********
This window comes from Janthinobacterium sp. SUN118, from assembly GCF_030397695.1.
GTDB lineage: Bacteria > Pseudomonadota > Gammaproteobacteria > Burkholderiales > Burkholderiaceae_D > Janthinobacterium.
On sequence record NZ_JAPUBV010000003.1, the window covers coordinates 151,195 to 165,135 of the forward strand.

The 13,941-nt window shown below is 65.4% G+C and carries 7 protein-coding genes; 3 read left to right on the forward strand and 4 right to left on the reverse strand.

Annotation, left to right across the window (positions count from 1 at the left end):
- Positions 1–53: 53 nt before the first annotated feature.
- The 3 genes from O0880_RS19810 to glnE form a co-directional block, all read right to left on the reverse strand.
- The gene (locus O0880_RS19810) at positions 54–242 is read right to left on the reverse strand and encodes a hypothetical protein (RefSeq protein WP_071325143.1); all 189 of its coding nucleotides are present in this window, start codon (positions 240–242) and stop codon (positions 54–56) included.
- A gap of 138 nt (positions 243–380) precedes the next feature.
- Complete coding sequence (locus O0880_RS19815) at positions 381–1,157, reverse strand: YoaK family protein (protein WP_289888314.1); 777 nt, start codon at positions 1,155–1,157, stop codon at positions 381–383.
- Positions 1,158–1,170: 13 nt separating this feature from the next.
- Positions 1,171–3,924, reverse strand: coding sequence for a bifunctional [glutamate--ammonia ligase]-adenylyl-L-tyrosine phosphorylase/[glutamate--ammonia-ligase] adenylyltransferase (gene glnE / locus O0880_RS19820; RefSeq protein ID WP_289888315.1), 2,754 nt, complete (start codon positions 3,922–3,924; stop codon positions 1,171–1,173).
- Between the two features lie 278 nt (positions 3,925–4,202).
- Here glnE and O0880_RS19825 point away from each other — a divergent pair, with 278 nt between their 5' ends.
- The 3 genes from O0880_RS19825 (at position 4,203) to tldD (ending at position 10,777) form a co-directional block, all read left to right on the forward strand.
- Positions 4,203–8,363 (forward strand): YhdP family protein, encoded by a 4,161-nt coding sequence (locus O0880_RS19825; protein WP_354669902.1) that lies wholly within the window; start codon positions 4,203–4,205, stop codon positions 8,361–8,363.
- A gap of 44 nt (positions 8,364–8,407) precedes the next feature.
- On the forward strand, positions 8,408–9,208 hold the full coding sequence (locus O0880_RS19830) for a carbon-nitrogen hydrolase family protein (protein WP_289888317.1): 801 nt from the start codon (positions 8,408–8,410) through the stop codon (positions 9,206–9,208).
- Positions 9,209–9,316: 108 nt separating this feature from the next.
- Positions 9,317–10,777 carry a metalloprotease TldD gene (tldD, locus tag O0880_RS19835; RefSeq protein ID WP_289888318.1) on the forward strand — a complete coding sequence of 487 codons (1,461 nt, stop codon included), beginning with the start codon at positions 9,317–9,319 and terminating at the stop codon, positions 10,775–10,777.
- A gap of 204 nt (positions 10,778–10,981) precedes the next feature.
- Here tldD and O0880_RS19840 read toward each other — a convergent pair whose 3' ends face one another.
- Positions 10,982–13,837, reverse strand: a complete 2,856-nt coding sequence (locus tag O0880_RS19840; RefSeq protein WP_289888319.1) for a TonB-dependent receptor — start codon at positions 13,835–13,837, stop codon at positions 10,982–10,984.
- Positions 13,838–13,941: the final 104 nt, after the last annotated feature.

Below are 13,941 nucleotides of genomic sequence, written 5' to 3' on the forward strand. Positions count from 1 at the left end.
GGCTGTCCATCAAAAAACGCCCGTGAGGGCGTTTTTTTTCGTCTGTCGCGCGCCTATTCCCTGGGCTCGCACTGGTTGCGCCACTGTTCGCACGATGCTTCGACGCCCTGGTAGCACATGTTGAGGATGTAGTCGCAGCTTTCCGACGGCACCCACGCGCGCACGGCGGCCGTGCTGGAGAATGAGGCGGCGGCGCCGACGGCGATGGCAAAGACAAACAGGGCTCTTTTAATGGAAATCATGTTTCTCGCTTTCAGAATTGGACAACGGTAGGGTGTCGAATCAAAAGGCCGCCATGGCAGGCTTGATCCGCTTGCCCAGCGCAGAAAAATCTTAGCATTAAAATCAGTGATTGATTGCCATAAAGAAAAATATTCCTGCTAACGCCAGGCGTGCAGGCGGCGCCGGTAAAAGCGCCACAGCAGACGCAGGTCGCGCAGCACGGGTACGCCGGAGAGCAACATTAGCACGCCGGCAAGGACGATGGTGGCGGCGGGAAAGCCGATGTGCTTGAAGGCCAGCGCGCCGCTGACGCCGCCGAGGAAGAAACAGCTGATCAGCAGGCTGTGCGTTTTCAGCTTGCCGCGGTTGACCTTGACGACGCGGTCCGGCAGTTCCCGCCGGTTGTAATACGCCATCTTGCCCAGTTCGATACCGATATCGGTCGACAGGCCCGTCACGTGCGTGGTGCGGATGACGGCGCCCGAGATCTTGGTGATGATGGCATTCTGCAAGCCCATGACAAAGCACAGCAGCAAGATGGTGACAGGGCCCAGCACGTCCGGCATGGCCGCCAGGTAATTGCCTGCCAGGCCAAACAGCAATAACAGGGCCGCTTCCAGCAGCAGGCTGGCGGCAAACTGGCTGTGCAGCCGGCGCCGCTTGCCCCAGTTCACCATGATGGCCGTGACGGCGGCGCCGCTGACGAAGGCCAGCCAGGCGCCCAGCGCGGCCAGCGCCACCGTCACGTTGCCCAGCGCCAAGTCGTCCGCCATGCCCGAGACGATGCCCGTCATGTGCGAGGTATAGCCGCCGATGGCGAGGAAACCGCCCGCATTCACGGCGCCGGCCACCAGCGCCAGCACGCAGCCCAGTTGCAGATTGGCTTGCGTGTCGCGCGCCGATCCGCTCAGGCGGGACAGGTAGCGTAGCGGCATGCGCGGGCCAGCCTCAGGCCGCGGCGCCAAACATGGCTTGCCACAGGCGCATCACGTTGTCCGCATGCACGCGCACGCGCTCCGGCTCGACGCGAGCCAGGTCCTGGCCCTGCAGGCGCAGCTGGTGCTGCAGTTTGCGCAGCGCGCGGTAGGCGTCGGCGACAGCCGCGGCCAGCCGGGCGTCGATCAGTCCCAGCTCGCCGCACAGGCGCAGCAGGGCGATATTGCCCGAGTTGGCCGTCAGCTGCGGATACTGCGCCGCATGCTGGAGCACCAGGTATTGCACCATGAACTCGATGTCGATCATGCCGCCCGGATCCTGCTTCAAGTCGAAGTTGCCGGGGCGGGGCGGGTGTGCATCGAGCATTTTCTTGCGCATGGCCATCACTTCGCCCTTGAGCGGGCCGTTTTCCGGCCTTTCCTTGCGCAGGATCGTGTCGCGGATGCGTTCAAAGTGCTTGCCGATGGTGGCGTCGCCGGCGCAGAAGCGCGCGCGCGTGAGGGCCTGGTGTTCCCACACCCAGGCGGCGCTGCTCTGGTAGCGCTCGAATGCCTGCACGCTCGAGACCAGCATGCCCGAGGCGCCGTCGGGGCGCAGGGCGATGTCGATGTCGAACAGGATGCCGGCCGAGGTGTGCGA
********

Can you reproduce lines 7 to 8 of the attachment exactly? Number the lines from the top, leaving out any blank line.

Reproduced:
- The 3 genes from O0880_RS19810 to glnE form a co-directional block, all read right to left on the reverse strand.
- The gene (locus O0880_RS19810) at positions 54–242 is read right to left on the reverse strand and encodes a hypothetical protein (RefSeq protein WP_071325143.1); all 189 of its coding nucleotides are present in this window, start codon (positions 240–242) and stop codon (positions 54–56) included.